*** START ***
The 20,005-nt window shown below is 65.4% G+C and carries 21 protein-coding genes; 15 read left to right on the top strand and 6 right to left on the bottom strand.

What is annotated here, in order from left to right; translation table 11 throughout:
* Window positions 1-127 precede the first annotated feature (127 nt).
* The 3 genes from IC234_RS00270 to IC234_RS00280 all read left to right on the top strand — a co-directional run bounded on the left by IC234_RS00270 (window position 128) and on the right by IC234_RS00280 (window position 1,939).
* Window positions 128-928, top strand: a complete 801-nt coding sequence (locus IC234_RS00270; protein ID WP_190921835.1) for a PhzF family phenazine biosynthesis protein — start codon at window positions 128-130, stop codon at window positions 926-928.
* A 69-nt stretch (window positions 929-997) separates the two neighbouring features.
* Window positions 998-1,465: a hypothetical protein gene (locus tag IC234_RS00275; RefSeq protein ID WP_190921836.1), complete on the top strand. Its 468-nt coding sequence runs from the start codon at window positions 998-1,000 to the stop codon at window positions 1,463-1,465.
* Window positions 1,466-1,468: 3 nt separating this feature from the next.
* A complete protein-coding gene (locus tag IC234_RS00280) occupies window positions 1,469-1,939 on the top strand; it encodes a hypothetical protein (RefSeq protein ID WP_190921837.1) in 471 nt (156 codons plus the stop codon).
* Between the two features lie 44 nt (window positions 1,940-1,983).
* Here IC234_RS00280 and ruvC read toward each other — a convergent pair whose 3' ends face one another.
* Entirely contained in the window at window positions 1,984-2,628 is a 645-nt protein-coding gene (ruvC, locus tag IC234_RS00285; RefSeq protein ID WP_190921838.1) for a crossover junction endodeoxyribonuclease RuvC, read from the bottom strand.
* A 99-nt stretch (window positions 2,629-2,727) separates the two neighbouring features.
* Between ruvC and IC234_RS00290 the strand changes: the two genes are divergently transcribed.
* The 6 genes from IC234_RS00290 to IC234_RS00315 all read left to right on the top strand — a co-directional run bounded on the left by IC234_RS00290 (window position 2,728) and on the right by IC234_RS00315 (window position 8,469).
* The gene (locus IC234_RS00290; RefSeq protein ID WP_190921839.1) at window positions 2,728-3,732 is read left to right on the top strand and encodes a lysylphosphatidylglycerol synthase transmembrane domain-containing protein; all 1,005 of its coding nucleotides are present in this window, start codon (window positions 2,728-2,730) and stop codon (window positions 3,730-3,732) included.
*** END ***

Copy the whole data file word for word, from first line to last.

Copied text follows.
The 20,005-nt window shown below is 65.4% G+C and carries 21 protein-coding genes; 15 read left to right on the top strand and 6 right to left on the bottom strand.

What is annotated here, in order from left to right; translation table 11 throughout:
* Window positions 1-127 precede the first annotated feature (127 nt).
* The 3 genes from IC234_RS00270 to IC234_RS00280 all read left to right on the top strand — a co-directional run bounded on the left by IC234_RS00270 (window position 128) and on the right by IC234_RS00280 (window position 1,939).
* Window positions 128-928, top strand: a complete 801-nt coding sequence (locus IC234_RS00270; protein ID WP_190921835.1) for a PhzF family phenazine biosynthesis protein — start codon at window positions 128-130, stop codon at window positions 926-928.
* A 69-nt stretch (window positions 929-997) separates the two neighbouring features.
* Window positions 998-1,465: a hypothetical protein gene (locus tag IC234_RS00275; RefSeq protein ID WP_190921836.1), complete on the top strand. Its 468-nt coding sequence runs from the start codon at window positions 998-1,000 to the stop codon at window positions 1,463-1,465.
* Window positions 1,466-1,468: 3 nt separating this feature from the next.
* A complete protein-coding gene (locus tag IC234_RS00280) occupies window positions 1,469-1,939 on the top strand; it encodes a hypothetical protein (RefSeq protein ID WP_190921837.1) in 471 nt (156 codons plus the stop codon).
* Between the two features lie 44 nt (window positions 1,940-1,983).
* Here IC234_RS00280 and ruvC read toward each other — a convergent pair whose 3' ends face one another.
* Entirely contained in the window at window positions 1,984-2,628 is a 645-nt protein-coding gene (ruvC, locus tag IC234_RS00285; RefSeq protein ID WP_190921838.1) for a crossover junction endodeoxyribonuclease RuvC, read from the bottom strand.
* A 99-nt stretch (window positions 2,629-2,727) separates the two neighbouring features.
* Between ruvC and IC234_RS00290 the strand changes: the two genes are divergently transcribed.
* The 6 genes from IC234_RS00290 to IC234_RS00315 all read left to right on the top strand — a co-directional run bounded on the left by IC234_RS00290 (window position 2,728) and on the right by IC234_RS00315 (window position 8,469).
* The gene (locus IC234_RS00290; RefSeq protein ID WP_190921839.1) at window positions 2,728-3,732 is read left to right on the top strand and encodes a lysylphosphatidylglycerol synthase transmembrane domain-containing protein; all 1,005 of its coding nucleotides are present in this window, start codon (window positions 2,728-2,730) and stop codon (window positions 3,730-3,732) included.